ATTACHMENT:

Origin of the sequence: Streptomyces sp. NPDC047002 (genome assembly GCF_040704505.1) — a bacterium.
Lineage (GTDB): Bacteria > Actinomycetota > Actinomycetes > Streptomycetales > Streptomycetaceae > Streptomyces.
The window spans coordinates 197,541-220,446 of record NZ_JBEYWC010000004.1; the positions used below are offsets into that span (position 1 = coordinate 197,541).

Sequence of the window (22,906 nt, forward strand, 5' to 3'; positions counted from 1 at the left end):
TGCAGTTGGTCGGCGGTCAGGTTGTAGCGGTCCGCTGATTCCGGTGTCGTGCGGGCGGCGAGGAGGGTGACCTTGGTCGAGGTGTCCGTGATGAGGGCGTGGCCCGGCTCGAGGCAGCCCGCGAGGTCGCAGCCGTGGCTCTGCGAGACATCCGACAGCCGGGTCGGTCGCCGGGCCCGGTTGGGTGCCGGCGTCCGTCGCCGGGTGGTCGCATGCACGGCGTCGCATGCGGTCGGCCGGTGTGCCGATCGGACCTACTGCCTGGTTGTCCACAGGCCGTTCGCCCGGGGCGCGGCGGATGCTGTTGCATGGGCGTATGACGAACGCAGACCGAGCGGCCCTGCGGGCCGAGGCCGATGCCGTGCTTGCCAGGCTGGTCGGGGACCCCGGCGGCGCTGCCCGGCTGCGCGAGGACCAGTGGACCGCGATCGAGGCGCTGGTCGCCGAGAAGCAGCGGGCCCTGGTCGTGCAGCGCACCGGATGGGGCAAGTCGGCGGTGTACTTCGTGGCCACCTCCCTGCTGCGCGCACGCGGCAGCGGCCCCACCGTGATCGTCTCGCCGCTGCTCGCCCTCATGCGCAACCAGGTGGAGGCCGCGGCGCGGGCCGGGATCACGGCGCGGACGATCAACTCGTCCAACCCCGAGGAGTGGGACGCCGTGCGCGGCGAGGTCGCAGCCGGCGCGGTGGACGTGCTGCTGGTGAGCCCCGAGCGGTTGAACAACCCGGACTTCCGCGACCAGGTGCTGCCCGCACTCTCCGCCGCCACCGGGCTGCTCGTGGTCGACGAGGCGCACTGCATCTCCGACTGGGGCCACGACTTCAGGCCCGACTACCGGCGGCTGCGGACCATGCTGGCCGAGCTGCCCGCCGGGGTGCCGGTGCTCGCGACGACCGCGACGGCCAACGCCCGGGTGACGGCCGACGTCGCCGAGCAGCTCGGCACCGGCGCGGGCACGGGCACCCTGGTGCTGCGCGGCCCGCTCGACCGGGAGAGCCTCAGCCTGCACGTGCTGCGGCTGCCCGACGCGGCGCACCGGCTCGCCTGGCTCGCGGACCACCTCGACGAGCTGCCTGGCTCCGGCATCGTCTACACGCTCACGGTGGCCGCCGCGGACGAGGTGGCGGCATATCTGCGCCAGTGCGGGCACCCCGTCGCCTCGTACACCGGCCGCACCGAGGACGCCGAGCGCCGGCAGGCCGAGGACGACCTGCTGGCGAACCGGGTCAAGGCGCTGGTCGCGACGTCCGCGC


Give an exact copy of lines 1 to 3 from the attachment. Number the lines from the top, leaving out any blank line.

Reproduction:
Origin of the sequence: Streptomyces sp. NPDC047002 (genome assembly GCF_040704505.1) — a bacterium.
Lineage (GTDB): Bacteria > Actinomycetota > Actinomycetes > Streptomycetales > Streptomycetaceae > Streptomyces.
The window spans coordinates 197,541-220,446 of record NZ_JBEYWC010000004.1; the positions used below are offsets into that span (position 1 = coordinate 197,541).